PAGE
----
DOUG FIELDS is the senior director of the HomeWord Center for Youth and Family at Azusa Pacific University and the co-founder of Downloadyouthministry.com. Doug has been a youth and teaching pastor at Mariners Church and Saddleback Church for 30 years and has authored more than fifty books. He is a passionate speaker reaching thousands of leaders, teenagers, and parents every year. Doug resides with his wife and three children in Southern California. 

More of Doug Fields: www.homeword.com

FLUTTERING SPIRIT -  

BY MRS. CHARLES COWMAN

"And there was a voice from the firmament that was over their heads, when they stood, and had let down their wings" (Ezek. 1:25).


That is the letting down of the wings? People so often say, "How do you get the voice of the Lord?" Here is the secret. They heard the voice when they stood and let down their wings.

We have seen a bird with fluttering wings; though standing still, its wings are fluttering. But here we are told they heard the voice when they stood and had let down their wings.

Do we not sometimes kneel or sit before the Lord and yet feel conscious of a fluttering of our spirits? Not a real stillness in His presence.

A dear one told me several days ago of a certain thing she prayed about, "But," said she, "I did not wait until the answer came."

She did not get still enough to hear Him speak, but went away and followed her own thought in the matter. And the result proved disastrous and she had to retrace her steps.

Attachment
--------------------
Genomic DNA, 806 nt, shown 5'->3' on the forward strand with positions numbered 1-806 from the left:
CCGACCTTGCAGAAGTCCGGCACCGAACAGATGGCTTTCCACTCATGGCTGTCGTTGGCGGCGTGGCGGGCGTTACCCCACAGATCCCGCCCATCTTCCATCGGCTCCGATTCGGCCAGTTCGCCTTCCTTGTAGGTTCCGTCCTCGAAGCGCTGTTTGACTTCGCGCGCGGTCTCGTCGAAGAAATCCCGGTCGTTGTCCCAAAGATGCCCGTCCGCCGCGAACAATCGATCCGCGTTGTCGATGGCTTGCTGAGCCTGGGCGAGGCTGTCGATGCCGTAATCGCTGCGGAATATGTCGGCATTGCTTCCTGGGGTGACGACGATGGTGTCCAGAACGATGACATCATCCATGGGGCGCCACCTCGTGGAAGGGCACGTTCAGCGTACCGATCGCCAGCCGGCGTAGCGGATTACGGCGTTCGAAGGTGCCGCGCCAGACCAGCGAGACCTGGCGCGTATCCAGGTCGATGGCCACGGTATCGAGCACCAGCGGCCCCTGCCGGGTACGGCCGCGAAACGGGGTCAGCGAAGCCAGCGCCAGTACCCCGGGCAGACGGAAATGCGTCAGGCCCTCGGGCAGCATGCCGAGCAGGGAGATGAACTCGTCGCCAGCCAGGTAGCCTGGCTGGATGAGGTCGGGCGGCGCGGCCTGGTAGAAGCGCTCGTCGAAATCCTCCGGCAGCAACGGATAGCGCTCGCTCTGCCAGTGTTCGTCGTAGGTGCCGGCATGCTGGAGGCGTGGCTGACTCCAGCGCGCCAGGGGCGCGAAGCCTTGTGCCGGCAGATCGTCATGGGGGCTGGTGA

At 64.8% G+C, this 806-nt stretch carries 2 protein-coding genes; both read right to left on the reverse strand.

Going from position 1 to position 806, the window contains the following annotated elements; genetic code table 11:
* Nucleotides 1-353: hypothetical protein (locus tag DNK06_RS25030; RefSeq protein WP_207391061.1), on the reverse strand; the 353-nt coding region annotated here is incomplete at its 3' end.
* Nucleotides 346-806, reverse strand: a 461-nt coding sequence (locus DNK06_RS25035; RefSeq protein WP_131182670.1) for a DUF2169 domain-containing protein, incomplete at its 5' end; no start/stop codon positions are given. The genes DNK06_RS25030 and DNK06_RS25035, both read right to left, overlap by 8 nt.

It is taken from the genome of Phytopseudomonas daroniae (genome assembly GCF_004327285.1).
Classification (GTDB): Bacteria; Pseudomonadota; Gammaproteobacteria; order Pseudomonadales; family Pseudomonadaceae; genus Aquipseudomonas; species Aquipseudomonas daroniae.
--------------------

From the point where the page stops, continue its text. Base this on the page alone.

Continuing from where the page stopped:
Oh, how much energy is wasted! How much time is lost by not letting down the wings of our spirit and getting very quiet before Him! Oh, the calm, the rest, the peace which come as we wait In His presence until we hear from Him!

Then, ah then, we can go like lightning, and turn not as we go but go straight forward whithersoever the Spirit goes. (Ezek. 1:1, 20)

"Be still! Just now be still! 

Something thy soul hath never heard, 

Something unknown to any song of bird, 

Something unknown to any wind, or wave, or star, 

A message from the Fatherland afar, 

That with sweet joy the homesick soul shall thrill, 

Cometh to thee if thou canst but be still.


"Be still! Just now be still! 

There comes a presence very mild and sweet; 

White are the sandals of His noiseless feet. 

It is the Comforter whom Jesus sent 

To teach thee what the words He uttered meant. 

The willing, waiting spirit, He doth fill. 

If thou would'st hear His message, 

Dear soul, be still!"


The public domain version of this classic devotional is the unabridged edition of Streams in the Desert.

- See more at: http://www.backtothebible.org/devotions/fluttering-spirit#sthash.dL9lHUqe.dpuf

Devotions.org, a division of Back to Bible has a daily source of devotions to keep you in touch with God and His word, written by some of today's top authors and Bible teachers. Browse the variety of resources completely on their website. 

More of Devotions.Org: http://www.backtothebible.org/devotions